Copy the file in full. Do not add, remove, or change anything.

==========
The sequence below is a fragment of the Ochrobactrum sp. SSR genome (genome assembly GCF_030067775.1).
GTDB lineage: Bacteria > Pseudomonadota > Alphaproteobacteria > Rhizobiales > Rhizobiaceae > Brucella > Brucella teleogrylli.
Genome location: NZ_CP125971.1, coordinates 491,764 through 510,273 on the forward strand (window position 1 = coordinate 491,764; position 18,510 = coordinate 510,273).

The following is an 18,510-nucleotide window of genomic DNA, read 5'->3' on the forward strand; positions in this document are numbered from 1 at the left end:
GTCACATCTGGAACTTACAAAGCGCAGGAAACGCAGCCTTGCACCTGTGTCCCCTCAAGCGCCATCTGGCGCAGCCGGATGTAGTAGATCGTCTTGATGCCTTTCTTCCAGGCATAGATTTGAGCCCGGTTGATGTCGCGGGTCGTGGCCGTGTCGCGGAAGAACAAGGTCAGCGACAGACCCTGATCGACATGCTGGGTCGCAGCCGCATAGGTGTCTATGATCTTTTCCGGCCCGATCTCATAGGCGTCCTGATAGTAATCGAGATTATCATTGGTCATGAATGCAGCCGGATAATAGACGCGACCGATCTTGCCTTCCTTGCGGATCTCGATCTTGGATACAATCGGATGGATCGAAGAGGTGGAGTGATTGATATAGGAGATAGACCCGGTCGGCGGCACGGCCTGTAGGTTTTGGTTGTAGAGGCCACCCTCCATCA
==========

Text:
The sequence below is a fragment of the Ochrobactrum sp. SSR genome (genome assembly GCF_030067775.1).
GTDB lineage: Bacteria > Pseudomonadota > Alphaproteobacteria > Rhizobiales > Rhizobiaceae > Brucella > Brucella teleogrylli.
Genome location: NZ_CP125971.1, coordinates 491,764 through 510,273 on the forward strand (window position 1 = coordinate 491,764; position 18,510 = coordinate 510,273).

The following is an 18,510-nucleotide window of genomic DNA, read 5'->3' on the forward strand; positions in this document are numbered from 1 at the left end:
GTCACATCTGGAACTTACAAAGCGCAGGAAACGCAGCCTTGCACCTGTGTCCCCTCAAGCGCCATCTGGCGCAGCCGGATGTAGTAGATCGTCTTGATGCCTTTCTTCCAGGCATAGATTTGAGCCCGGTTGATGTCGCGGGTCGTGGCCGTGTCGCGGAAGAACAAGGTCAGCGACAGACCCTGATCGACATGCTGGGTCGCAGCCGCATAGGTGTCTATGATCTTTTCCGGCCCGATCTCATAGGCGTCCTGATAGTAATCGAGATTATCATTGGTCATGAATGCAGCCGGATAATAGACGCGACCGATCTTGCCTTCCTTGCGGATCTCGATCTTGGATACAATCGGATGGATCGAAGAGGTGGAGTGATTGATATAGGAGATAGACCCGGTCGGCGGCACGGCCTGTAGGTTTTGGTTGTAGAGGCCACCCTCCATCA